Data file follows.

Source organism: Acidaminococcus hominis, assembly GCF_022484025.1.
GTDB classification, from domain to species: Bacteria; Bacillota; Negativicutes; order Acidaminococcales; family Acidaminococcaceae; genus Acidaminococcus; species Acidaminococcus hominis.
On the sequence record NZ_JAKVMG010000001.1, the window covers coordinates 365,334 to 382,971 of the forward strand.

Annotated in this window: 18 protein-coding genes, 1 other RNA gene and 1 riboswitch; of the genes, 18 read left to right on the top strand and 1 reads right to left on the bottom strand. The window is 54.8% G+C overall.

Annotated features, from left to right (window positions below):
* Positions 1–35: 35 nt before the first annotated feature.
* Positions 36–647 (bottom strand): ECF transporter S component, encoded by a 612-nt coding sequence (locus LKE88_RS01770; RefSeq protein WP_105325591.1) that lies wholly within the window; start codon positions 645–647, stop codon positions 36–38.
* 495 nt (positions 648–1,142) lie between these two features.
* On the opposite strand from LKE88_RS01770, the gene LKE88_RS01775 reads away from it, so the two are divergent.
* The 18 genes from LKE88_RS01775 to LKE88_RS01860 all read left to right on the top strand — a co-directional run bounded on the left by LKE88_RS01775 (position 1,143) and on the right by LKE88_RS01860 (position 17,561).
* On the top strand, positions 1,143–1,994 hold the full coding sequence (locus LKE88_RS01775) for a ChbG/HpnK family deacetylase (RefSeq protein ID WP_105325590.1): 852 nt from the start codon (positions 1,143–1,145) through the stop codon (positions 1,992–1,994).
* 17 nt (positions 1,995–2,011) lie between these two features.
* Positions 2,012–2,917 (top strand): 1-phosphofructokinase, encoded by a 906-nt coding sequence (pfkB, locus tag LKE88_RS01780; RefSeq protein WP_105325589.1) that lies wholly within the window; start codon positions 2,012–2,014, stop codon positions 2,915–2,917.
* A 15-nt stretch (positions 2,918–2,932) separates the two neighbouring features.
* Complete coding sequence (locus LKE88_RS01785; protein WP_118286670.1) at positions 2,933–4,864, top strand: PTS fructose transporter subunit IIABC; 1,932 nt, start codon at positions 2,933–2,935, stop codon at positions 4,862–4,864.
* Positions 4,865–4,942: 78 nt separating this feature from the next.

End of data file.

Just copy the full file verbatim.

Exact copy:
Source organism: Acidaminococcus hominis, assembly GCF_022484025.1.
GTDB classification, from domain to species: Bacteria; Bacillota; Negativicutes; order Acidaminococcales; family Acidaminococcaceae; genus Acidaminococcus; species Acidaminococcus hominis.
On the sequence record NZ_JAKVMG010000001.1, the window covers coordinates 365,334 to 382,971 of the forward strand.

Annotated in this window: 18 protein-coding genes, 1 other RNA gene and 1 riboswitch; of the genes, 18 read left to right on the top strand and 1 reads right to left on the bottom strand. The window is 54.8% G+C overall.

Annotated features, from left to right (window positions below):
* Positions 1–35: 35 nt before the first annotated feature.
* Positions 36–647 (bottom strand): ECF transporter S component, encoded by a 612-nt coding sequence (locus LKE88_RS01770; RefSeq protein WP_105325591.1) that lies wholly within the window; start codon positions 645–647, stop codon positions 36–38.
* 495 nt (positions 648–1,142) lie between these two features.
* On the opposite strand from LKE88_RS01770, the gene LKE88_RS01775 reads away from it, so the two are divergent.
* The 18 genes from LKE88_RS01775 to LKE88_RS01860 all read left to right on the top strand — a co-directional run bounded on the left by LKE88_RS01775 (position 1,143) and on the right by LKE88_RS01860 (position 17,561).
* On the top strand, positions 1,143–1,994 hold the full coding sequence (locus LKE88_RS01775) for a ChbG/HpnK family deacetylase (RefSeq protein ID WP_105325590.1): 852 nt from the start codon (positions 1,143–1,145) through the stop codon (positions 1,992–1,994).
* 17 nt (positions 1,995–2,011) lie between these two features.
* Positions 2,012–2,917 (top strand): 1-phosphofructokinase, encoded by a 906-nt coding sequence (pfkB, locus tag LKE88_RS01780; RefSeq protein WP_105325589.1) that lies wholly within the window; start codon positions 2,012–2,014, stop codon positions 2,915–2,917.
* A 15-nt stretch (positions 2,918–2,932) separates the two neighbouring features.
* Complete coding sequence (locus LKE88_RS01785; protein WP_118286670.1) at positions 2,933–4,864, top strand: PTS fructose transporter subunit IIABC; 1,932 nt, start codon at positions 2,933–2,935, stop codon at positions 4,862–4,864.
* Positions 4,865–4,942: 78 nt separating this feature from the next.